September 19, 1988 12:00 PM

Highway 101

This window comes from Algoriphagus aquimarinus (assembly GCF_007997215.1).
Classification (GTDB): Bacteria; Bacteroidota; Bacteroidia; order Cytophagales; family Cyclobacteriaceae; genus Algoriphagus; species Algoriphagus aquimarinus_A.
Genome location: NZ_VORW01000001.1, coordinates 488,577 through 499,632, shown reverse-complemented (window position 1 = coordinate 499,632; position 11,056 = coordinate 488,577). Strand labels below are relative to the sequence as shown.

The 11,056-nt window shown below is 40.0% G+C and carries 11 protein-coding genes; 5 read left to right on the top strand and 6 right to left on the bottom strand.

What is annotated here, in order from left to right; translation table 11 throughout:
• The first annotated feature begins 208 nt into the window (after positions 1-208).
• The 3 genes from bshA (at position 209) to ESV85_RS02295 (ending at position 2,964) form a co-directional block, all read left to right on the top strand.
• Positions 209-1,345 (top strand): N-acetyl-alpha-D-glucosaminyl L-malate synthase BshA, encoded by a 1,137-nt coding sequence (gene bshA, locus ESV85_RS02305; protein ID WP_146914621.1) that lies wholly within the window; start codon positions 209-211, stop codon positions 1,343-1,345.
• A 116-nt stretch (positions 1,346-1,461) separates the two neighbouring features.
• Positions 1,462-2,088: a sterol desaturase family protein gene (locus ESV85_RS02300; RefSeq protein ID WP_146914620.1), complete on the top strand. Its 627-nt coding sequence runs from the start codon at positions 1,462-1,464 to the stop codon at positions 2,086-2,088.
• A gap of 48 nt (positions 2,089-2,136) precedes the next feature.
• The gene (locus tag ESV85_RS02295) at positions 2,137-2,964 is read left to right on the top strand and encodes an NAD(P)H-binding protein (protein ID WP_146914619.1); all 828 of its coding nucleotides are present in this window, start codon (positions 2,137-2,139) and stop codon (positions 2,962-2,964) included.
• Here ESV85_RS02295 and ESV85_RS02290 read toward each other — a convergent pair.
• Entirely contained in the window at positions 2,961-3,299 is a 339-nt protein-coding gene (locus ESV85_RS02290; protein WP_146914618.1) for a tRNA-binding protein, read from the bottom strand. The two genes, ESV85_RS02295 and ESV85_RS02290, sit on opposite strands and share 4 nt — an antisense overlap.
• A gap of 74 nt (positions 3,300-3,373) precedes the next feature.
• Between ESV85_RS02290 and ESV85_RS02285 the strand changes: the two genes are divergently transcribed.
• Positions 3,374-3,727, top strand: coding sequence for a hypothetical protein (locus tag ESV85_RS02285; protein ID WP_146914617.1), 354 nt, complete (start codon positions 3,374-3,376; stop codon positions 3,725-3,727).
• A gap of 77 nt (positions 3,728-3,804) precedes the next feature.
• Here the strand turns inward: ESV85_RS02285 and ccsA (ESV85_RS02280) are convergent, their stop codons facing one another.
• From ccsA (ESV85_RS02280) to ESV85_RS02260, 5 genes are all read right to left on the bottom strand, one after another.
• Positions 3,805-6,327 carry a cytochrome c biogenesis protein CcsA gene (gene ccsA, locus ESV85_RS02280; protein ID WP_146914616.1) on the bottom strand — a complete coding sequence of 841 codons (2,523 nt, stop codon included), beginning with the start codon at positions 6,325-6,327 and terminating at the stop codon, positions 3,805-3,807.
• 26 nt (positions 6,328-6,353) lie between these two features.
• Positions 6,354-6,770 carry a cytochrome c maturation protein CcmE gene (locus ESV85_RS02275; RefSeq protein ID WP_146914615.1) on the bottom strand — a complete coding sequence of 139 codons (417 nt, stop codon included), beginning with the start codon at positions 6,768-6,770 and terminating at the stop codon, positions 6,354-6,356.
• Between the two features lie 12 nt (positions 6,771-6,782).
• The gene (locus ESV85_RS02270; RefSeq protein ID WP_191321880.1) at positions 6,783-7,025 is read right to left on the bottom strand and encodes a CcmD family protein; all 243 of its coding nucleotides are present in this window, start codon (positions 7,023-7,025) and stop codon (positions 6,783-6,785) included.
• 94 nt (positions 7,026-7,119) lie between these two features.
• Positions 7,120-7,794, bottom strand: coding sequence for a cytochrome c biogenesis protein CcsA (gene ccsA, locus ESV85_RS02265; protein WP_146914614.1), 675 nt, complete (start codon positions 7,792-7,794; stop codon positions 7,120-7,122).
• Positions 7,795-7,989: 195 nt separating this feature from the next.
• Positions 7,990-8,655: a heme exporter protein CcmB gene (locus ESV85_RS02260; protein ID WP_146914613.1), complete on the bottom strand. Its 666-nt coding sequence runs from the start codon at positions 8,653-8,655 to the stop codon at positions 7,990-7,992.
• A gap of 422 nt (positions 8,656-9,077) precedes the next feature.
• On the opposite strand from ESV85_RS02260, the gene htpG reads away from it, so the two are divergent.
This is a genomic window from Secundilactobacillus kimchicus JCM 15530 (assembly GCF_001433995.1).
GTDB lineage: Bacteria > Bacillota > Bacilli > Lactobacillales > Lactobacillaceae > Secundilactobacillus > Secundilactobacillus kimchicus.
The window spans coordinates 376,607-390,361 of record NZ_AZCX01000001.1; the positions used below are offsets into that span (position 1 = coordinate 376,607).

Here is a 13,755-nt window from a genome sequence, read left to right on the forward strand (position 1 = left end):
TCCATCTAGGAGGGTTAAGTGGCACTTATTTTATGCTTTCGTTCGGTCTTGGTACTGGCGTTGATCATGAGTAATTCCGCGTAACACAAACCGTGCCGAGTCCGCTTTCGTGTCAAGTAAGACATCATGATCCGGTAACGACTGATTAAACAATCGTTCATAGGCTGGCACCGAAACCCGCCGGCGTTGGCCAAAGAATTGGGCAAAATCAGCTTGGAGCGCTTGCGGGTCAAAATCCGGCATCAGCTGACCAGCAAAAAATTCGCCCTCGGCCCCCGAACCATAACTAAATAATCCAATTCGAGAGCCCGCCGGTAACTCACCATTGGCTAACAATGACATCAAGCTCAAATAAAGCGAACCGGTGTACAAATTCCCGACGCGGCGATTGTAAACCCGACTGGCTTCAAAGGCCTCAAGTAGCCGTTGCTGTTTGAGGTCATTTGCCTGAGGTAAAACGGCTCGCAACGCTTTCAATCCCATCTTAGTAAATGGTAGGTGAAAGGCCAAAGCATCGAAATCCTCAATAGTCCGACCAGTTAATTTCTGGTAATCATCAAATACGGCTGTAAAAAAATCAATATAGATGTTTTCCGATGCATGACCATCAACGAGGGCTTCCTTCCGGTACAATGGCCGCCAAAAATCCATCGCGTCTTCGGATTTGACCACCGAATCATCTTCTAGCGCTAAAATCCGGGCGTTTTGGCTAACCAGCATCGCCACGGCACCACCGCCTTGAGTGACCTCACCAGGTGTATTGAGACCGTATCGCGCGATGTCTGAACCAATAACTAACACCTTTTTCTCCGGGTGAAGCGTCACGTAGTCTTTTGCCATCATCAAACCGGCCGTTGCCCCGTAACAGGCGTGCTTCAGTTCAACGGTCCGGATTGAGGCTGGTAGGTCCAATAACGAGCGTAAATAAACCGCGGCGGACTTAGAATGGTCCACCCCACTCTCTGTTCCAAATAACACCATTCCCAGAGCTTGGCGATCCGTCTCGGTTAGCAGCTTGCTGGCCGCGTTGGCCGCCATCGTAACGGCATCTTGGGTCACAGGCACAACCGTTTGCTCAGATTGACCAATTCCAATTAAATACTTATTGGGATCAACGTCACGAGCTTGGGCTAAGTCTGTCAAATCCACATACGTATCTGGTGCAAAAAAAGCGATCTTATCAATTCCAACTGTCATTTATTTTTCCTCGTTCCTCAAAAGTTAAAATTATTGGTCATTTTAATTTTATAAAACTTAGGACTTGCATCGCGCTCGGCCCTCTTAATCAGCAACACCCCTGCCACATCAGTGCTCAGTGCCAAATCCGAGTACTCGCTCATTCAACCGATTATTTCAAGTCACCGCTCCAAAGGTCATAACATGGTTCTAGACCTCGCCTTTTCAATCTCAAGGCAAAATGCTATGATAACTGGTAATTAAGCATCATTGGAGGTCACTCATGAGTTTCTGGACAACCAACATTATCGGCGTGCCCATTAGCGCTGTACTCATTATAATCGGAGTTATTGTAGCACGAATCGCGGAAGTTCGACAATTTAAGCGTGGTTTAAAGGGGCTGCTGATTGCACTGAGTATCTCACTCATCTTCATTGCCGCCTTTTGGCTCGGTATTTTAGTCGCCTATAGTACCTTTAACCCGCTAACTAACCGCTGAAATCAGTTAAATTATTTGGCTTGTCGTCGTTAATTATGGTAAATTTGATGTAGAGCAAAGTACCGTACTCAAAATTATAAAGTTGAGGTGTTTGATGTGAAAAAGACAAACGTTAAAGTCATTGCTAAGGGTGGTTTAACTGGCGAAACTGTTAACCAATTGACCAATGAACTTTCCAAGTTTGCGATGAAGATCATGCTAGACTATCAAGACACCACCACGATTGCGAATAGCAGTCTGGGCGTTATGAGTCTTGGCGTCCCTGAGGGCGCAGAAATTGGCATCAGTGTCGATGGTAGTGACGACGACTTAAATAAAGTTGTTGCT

Maybe this country band’s 1987 debut album was so good it generated unrealistically high expectations. Maybe Paulette Carlson and her three sidekicks used up their best material, songs they had spent years developing and polishing, and didn’t have time to come up with anything new that was as interesting. Whatever the explanation, or combination of explanations, this follow-up album seems listless in comparison with the record that included such lively, engaging tracks as Cry, Cry, Cry and Whiskey If You Were a Woman. While it’s a smoothly produced, varied record, what was exciting has become merely pleasant. Carlson’s lead vocals are still hearty and clean and unique; her voice seems more tremulous too, making her certainly the first singer to raise echoes of Dolly Parton and Edith Piaf in the same phrase. The band’s jaunty rhythmic charge seems dissipated, though, notwithstanding some decorative fills by the group’s guitarist, Jack Daniels, and sit-in pianist Dennis Burnside. The brightest tracks are Carlson’s duet with bassist Curtis Stone on the Mark Knopfler tune Setting Me Up and the more meditative All the Reasons Why which Carlson wrote with Beth Nielsen Chapman. In any case, if this isn’t the sort of record that wins a band a lot of new fans, it at least won’t insult the old ones. So there’s time for Carlson & Co. to ponder their sources of inspiration. Maybe Highway 101 just came to a crossroads sooner than anyone expected. (Warner Bros.)

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